Sequoia and Kings Canyon, two parks operated as one, are a quiet alternative to their popular cousin to the North, Yosemite. These parks encompass some of the most rugged and remote terrains in the Sierra Nevada and are known for their extremes. Here you will find the largest trees on Earth, the tallest mountain in the continental United States, and valleys to rival the Grand Canyon. Even though all this grandeur is in close proximity to major cities, these parks don’t see as much traffic as Yosemite! The reason is simple; less road access so to see this magic means you have to travel on foot. Get packed and lace your boots and join Lasting Adventures in exploring this jaw-dropping scenery and enchanting terrain. But don’t get started right away — check out our list of the 5 best backpacking trips in Sequoia and Kings Canyon first!
5 Best Backpacking Trips in Sequoia and Kings Canyon National Parks.
- Rae Lakes Loop
- Hamilton Lakes Out and Back
- Big 5 Lakes Loop – Best Backpacking Trip in Sequoia for Lake Lovers
- Pear Lake Out and Back – Best Sequioia Backpacking Trip for Beginners
- High Sierra Trail Thru-Hike
1. Rae Lakes Loop
Distance: 40 miles
Total Elevation Gain: 8181 feet
The Rae Lakes Loop is well-known for a reason. This trail is popular with families, fishermen, and photographers alike. In 40 miles, this loop tours you through majestic valleys, alongside trout-filled creeks, and over the 11,926-foot Glen Pass. You will camp at the scenic Rae Lakes, near meadows with deer and wildflowers, and watch sunsets on 13,000-foot peaks. Although this is one of the easier hikes on our list, it packs quite a lot in. The diverse range of landscapes you will see on this journey is equal to the rewards of a much longer trip.
2. Hamilton Lakes Out and Back
Distance: 30 miles
Total Elevation Gain: 7455 feet
This out-and-back hike visits one of the most scenic locations in the Sierra Nevada. The 15-mile hike can be broken down into 2 or 3 days with a Bearpaw High Sierra Camp stay. Here you can buy food and drink from their camp kitchen and enjoy a fantastic view of the Great Western Divide. Lodging options are available here, as well as backcountry campsites. Take the next day to enjoy the hike up into the Hamilton Lakes Basin. Here, towering granite summits dominate your view while the cool waters of Big and Little Hamilton Lakes provide a respite from the warm hike up. Have a picnic on the shore of Big Hamilton Lake before heading back down to Crescent Meadow where you started.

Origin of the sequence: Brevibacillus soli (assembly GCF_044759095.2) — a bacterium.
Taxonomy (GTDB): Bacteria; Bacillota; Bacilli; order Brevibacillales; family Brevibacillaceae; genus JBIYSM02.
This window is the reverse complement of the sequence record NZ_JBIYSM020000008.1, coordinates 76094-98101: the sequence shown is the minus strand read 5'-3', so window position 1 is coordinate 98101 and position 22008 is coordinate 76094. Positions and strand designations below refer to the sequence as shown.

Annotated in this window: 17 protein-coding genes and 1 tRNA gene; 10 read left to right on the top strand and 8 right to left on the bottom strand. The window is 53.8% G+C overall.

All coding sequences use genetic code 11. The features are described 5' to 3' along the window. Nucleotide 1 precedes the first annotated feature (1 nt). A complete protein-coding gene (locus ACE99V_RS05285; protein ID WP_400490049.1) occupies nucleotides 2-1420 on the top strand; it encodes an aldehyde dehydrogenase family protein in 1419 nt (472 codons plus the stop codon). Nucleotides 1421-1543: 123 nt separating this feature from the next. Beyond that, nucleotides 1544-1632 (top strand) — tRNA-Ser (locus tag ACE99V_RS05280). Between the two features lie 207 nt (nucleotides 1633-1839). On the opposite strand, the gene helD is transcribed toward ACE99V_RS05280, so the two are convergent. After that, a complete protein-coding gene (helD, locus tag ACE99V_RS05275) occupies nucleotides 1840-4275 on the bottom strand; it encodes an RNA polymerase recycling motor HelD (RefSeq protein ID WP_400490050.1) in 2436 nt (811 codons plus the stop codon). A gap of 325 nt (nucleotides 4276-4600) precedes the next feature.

3. Big 5 Lakes Loop – Best Backpacking Trip in Sequoia for Lake Lovers
Distance: 30 miles
Total Elevation Gain: 10043 feet
The Big 5 Lakes Loop is a tour for all the lake lovers out there. The trail traverses between sapphire blue lake basins that are tucked up against mountains and hidden in conifer forests. As you make your way deeper into Sequoia, you will challenge yourself by crossing passes into new terrain each day. The reward will be sunset views of some of the most spectacular scenery in the country. Highlights include camping by the crystal clear waters of Big 5 Lakes and the view from the 11,700-foot Sawtooth pass.
4. Pear Lake Out and Back – Best Sequioia Backpacking Trip for Beginners
Distance: 19 miles
Total Elevation Gain: 3244 feet
If you are looking for beginner or introductory backpacking trips in Sequoia National Park, look no further than Pear Lake. This hike begins at the Wolverton Trailhead and climbs gradually into the mountains passing Heather, Emerald, and Aster Lakes on the way to scenic Pear Lake. On day 1, take the long way over the Watchtower to peer over this 1,000-foot backcountry wall. Afterward, a relatively flat trail rings you to your camp at Pear Lake, where you can watch the sunset on peaks all around you, and their reflection in the lake itself. It is a sight not to be missed on this trip perfect for those who have limited time to visit Sequoia National Park.
5. High Sierra Trail Thru-Hike
Distance: 70 miles
Total Elevation Gain: 17,515 feet
Difficulty: Most Strenuous
Although the longest, this is the most rewarding of our list. The High Sierra Trail is a trans-Sierra thru-hike, meaning it crosses from one side of the mountains all the way to the other. Popular with those preparing for the JMT (John Muir Trail), this trail is the best way to see grand scenery and enjoy a longer trip in the wilderness. While more difficult overall, smart packing and breaking down the journey into bite-sized chunks makes it attainable for all. It is also much easier with the help of a guide service to organize transportation, food, and a 5-star guest experience along the way!
This trail starts in a giant sequoia grove on the western side of the mountains. After visiting these beauties, the ascent into the mountains begins, camping at alpine lakes and meadows along the way. Visiting a natural hot spring halfway through the adventure is a highlight and a unique way to recharge. Traveling up the Kern River Valley, a canyon deeper than Arizona’s Grand Canyon, you will be amazed by the vastness of this protected wilderness. Towards the culmination, you will climb Mt. Whitney and stand on the tallest mountain in California and the contiguous U.S. Meander down the mountain and treat yourself to the most massive pancakes ever from the Whitney Portal Store. You earned it.
Start Planning Your Sequoia-Kings Canyon Backpacking Trip
Sequoia and Kings Canyon National Parks are world-class destinations for backpacking. Incredible scenery, combined with fewer crowds than some other nearby parks adds up to the perfect location for beginner and veteran backpackers to take a summer holiday hiking trip. If any of these itineraries interest you, contact Lasting Adventures to book guided custom backpacking trips in Sequoia or Kings Canyon National Park. See you there!